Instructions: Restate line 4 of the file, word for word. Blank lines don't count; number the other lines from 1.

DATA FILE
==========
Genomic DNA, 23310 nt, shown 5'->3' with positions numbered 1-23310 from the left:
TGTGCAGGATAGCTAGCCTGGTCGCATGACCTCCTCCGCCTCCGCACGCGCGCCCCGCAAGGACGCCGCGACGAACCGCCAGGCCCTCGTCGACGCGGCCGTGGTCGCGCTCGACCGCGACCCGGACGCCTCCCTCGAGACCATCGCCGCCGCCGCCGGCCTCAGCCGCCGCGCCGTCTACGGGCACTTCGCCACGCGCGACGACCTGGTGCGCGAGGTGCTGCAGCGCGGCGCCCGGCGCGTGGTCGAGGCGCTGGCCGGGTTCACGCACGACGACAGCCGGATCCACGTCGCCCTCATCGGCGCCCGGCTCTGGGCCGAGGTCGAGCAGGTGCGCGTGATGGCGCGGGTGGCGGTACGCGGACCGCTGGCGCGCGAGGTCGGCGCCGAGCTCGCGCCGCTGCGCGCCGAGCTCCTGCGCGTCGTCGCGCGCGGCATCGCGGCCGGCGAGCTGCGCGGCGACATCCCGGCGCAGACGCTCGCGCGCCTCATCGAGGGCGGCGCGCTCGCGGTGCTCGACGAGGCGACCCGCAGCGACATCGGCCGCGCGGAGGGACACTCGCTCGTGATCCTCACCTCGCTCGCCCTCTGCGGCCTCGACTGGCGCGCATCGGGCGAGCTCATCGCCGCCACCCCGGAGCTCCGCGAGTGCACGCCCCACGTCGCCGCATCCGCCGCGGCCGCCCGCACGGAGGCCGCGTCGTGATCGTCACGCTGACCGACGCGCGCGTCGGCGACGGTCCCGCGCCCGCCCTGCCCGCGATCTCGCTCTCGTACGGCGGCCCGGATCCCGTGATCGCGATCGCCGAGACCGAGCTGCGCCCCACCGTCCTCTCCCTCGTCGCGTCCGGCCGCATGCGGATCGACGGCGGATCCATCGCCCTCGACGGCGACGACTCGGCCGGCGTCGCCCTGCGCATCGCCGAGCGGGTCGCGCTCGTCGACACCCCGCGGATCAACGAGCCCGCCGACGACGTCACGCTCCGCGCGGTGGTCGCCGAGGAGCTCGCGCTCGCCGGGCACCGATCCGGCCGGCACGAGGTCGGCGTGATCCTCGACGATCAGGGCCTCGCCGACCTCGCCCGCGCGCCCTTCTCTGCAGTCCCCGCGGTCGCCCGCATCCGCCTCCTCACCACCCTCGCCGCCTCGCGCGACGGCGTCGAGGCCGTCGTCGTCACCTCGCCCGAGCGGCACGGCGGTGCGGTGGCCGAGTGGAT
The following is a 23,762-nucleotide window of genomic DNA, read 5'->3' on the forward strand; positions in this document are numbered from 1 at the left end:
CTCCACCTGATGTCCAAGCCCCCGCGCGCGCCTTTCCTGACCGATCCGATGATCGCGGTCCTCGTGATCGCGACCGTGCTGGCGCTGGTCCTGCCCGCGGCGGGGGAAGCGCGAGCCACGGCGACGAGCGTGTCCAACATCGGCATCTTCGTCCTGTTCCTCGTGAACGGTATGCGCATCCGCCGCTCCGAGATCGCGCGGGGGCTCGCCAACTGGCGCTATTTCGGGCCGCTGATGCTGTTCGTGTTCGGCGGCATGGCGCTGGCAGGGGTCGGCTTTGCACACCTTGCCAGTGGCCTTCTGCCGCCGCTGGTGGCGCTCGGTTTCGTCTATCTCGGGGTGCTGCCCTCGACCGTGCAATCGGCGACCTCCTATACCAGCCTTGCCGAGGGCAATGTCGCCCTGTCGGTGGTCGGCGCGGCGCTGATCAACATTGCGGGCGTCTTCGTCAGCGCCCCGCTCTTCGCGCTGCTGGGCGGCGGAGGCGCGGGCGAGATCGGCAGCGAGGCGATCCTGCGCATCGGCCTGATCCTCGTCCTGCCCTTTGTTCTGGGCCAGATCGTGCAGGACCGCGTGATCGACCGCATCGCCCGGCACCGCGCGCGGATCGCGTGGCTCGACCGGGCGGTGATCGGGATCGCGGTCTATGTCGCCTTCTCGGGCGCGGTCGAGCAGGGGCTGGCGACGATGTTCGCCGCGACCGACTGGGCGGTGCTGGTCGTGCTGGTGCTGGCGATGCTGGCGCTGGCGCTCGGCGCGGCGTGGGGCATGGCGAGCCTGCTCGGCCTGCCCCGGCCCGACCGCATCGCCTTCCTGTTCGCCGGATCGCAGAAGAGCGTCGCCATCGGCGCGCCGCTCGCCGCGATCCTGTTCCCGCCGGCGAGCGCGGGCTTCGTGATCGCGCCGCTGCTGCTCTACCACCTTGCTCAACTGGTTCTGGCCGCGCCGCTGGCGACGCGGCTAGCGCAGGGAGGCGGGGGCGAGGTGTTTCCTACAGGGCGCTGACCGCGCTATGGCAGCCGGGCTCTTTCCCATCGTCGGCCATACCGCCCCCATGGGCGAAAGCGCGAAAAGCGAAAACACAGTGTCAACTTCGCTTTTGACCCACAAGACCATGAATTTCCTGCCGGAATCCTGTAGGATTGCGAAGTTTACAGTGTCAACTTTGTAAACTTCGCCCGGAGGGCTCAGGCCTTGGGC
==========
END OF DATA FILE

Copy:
CTCCACCTGATGTCCAAGCCCCCGCGCGCGCCTTTCCTGACCGATCCGATGATCGCGGTCCTCGTGATCGCGACCGTGCTGGCGCTGGTCCTGCCCGCGGCGGGGGAAGCGCGAGCCACGGCGACGAGCGTGTCCAACATCGGCATCTTCGTCCTGTTCCTCGTGAACGGTATGCGCATCCGCCGCTCCGAGATCGCGCGGGGGCTCGCCAACTGGCGCTATTTCGGGCCGCTGATGCTGTTCGTGTTCGGCGGCATGGCGCTGGCAGGGGTCGGCTTTGCACACCTTGCCAGTGGCCTTCTGCCGCCGCTGGTGGCGCTCGGTTTCGTCTATCTCGGGGTGCTGCCCTCGACCGTGCAATCGGCGACCTCCTATACCAGCCTTGCCGAGGGCAATGTCGCCCTGTCGGTGGTCGGCGCGGCGCTGATCAACATTGCGGGCGTCTTCGTCAGCGCCCCGCTCTTCGCGCTGCTGGGCGGCGGAGGCGCGGGCGAGATCGGCAGCGAGGCGATCCTGCGCATCGGCCTGATCCTCGTCCTGCCCTTTGTTCTGGGCCAGATCGTGCAGGACCGCGTGATCGACCGCATCGCCCGGCACCGCGCGCGGATCGCGTGGCTCGACCGGGCGGTGATCGGGATCGCGGTCTATGTCGCCTTCTCGGGCGCGGTCGAGCAGGGGCTGGCGACGATGTTCGCCGCGACCGACTGGGCGGTGCTGGTCGTGCTGGTGCTGGCGATGCTGGCGCTGGCGCTCGGCGCGGCGTGGGGCATGGCGAGCCTGCTCGGCCTGCCCCGGCCCGACCGCATCGCCTTCCTGTTCGCCGGATCGCAGAAGAGCGTCGCCATCGGCGCGCCGCTCGCCGCGATCCTGTTCCCGCCGGCGAGCGCGGGCTTCGTGATCGCGCCGCTGCTGCTCTACCACCTTGCTCAACTGGTTCTGGCCGCGCCGCTGGCGACGCGGCTAGCGCAGGGAGGCGGGGGCGAGGTGTTTCCTACAGGGCGCTGACCGCGCTATGGCAGCCGGGCTCTTTCCCATCGTCGGCCATACCGCCCCCATGGGCGAAAGCGCGAAAAGCGAAAACACAGTGTCAACTTCGCTTTTGACCCACAAGACCATGAATTTCCTGCCGGAATCCTGTAGGATTGCGAAGTTTACAGTGTCAACTTTGTAAACTTCGCCCGGAGGGCTCAGGCCTTGGGC